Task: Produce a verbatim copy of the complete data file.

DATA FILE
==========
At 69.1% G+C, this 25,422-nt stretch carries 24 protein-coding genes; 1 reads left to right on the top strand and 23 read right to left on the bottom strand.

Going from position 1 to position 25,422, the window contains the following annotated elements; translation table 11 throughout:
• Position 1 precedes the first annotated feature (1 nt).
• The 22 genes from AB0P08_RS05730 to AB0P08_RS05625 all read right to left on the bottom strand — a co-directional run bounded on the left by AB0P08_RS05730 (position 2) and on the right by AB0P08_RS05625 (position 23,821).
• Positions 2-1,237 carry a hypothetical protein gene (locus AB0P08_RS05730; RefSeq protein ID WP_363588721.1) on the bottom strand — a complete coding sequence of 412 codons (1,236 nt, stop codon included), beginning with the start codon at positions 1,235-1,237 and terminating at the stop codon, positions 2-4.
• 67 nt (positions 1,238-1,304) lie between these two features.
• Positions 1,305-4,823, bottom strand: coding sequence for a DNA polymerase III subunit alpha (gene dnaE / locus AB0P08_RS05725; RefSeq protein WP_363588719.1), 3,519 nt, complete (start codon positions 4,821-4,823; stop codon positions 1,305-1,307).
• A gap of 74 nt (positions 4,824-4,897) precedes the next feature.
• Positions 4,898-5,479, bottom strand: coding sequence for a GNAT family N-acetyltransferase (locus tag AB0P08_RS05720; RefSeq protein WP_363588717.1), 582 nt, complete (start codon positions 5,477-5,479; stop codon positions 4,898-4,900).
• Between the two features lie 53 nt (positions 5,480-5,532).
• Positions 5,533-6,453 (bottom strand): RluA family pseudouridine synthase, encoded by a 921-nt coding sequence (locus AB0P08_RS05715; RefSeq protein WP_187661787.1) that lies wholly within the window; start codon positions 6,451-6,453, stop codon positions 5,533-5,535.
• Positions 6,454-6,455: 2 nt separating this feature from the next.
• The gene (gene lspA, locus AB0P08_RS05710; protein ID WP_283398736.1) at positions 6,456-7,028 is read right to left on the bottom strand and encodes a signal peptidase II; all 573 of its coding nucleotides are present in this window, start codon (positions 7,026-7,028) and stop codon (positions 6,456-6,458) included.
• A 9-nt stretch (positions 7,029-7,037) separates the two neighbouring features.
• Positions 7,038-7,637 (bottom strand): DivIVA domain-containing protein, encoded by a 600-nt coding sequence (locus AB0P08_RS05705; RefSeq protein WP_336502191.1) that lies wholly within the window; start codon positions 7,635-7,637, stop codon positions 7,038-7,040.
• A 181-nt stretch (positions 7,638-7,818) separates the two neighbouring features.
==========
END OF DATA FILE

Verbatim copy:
At 69.1% G+C, this 25,422-nt stretch carries 24 protein-coding genes; 1 reads left to right on the top strand and 23 read right to left on the bottom strand.

Going from position 1 to position 25,422, the window contains the following annotated elements; translation table 11 throughout:
• Position 1 precedes the first annotated feature (1 nt).
• The 22 genes from AB0P08_RS05730 to AB0P08_RS05625 all read right to left on the bottom strand — a co-directional run bounded on the left by AB0P08_RS05730 (position 2) and on the right by AB0P08_RS05625 (position 23,821).
• Positions 2-1,237 carry a hypothetical protein gene (locus AB0P08_RS05730; RefSeq protein ID WP_363588721.1) on the bottom strand — a complete coding sequence of 412 codons (1,236 nt, stop codon included), beginning with the start codon at positions 1,235-1,237 and terminating at the stop codon, positions 2-4.
• 67 nt (positions 1,238-1,304) lie between these two features.
• Positions 1,305-4,823, bottom strand: coding sequence for a DNA polymerase III subunit alpha (gene dnaE / locus AB0P08_RS05725; RefSeq protein WP_363588719.1), 3,519 nt, complete (start codon positions 4,821-4,823; stop codon positions 1,305-1,307).
• A gap of 74 nt (positions 4,824-4,897) precedes the next feature.
• Positions 4,898-5,479, bottom strand: coding sequence for a GNAT family N-acetyltransferase (locus tag AB0P08_RS05720; RefSeq protein WP_363588717.1), 582 nt, complete (start codon positions 5,477-5,479; stop codon positions 4,898-4,900).
• Between the two features lie 53 nt (positions 5,480-5,532).
• Positions 5,533-6,453 (bottom strand): RluA family pseudouridine synthase, encoded by a 921-nt coding sequence (locus AB0P08_RS05715; RefSeq protein WP_187661787.1) that lies wholly within the window; start codon positions 6,451-6,453, stop codon positions 5,533-5,535.
• Positions 6,454-6,455: 2 nt separating this feature from the next.
• The gene (gene lspA, locus AB0P08_RS05710; protein ID WP_283398736.1) at positions 6,456-7,028 is read right to left on the bottom strand and encodes a signal peptidase II; all 573 of its coding nucleotides are present in this window, start codon (positions 7,026-7,028) and stop codon (positions 6,456-6,458) included.
• A 9-nt stretch (positions 7,029-7,037) separates the two neighbouring features.
• Positions 7,038-7,637 (bottom strand): DivIVA domain-containing protein, encoded by a 600-nt coding sequence (locus AB0P08_RS05705; RefSeq protein WP_336502191.1) that lies wholly within the window; start codon positions 7,635-7,637, stop codon positions 7,038-7,040.
• A 181-nt stretch (positions 7,638-7,818) separates the two neighbouring features.